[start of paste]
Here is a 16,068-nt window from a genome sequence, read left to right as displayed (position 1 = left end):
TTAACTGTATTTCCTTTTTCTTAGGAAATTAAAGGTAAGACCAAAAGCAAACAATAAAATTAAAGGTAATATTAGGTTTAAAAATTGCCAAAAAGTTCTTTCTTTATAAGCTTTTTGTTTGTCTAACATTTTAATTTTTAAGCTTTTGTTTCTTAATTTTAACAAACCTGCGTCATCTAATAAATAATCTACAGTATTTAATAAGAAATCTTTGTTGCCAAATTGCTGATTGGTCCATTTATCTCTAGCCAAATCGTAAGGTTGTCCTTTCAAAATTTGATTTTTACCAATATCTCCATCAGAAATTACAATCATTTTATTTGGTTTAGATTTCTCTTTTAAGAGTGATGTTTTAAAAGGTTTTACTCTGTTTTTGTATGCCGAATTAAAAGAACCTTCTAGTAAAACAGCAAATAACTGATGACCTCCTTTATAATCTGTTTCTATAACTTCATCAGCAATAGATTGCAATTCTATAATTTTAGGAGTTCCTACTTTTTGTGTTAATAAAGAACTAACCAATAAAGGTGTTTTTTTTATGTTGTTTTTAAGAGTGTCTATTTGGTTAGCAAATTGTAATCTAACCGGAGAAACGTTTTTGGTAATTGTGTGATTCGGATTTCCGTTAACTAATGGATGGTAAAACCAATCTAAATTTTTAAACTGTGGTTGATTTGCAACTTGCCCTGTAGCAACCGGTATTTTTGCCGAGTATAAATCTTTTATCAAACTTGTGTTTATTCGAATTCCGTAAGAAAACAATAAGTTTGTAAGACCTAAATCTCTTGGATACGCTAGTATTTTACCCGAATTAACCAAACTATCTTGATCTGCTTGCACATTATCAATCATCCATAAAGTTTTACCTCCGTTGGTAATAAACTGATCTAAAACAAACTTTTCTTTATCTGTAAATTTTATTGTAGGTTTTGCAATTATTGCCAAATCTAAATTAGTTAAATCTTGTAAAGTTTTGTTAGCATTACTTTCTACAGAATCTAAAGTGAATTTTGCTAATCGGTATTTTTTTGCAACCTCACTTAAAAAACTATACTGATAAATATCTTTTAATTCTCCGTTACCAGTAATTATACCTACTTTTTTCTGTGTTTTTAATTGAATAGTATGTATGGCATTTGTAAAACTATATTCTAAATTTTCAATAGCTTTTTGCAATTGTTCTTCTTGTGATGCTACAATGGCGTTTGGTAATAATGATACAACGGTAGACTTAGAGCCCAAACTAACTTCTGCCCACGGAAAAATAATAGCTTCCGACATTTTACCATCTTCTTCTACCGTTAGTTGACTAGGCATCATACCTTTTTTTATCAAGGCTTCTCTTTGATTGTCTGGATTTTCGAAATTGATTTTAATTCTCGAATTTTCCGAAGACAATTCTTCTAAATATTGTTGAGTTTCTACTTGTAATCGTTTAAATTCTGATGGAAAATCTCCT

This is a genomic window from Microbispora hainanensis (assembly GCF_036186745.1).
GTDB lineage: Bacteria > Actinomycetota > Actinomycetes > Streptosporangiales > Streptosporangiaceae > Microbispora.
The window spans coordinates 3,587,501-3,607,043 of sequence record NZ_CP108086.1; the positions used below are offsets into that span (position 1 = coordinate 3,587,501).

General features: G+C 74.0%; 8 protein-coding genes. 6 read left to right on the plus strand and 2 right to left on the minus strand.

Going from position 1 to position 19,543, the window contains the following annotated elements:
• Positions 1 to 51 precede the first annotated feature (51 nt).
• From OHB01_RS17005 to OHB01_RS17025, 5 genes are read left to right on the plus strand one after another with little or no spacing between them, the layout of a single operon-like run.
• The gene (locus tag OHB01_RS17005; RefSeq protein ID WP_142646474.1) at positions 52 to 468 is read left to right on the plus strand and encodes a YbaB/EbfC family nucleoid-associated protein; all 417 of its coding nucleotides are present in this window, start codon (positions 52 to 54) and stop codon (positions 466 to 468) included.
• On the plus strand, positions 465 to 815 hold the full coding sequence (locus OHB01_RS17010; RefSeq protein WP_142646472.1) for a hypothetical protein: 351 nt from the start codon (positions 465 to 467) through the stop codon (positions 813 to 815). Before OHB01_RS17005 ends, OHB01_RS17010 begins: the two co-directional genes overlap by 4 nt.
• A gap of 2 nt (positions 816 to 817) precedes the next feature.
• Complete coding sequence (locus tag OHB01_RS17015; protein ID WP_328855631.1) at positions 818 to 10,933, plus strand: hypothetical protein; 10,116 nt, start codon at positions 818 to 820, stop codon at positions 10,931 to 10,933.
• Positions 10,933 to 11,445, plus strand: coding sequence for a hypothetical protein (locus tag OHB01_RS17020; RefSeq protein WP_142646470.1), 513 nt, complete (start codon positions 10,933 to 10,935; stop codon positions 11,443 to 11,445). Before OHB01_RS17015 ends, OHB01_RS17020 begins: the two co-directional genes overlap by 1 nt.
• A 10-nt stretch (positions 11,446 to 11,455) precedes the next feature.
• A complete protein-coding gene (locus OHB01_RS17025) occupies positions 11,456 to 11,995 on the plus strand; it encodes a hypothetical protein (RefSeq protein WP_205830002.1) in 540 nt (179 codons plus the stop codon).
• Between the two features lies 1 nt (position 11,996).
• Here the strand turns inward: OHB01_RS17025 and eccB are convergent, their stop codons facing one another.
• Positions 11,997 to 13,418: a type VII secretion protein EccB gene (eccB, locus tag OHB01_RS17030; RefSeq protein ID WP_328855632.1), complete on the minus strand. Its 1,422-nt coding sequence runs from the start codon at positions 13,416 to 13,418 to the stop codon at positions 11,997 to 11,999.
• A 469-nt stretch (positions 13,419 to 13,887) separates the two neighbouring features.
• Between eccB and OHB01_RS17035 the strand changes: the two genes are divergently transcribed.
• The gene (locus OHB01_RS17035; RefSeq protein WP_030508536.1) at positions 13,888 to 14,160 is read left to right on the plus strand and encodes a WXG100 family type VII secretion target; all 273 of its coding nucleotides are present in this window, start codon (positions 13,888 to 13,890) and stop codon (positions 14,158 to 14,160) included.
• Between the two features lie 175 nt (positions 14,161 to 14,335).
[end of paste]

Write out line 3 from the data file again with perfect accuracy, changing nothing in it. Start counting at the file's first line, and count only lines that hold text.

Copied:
This is a genomic window from Microbispora hainanensis (assembly GCF_036186745.1).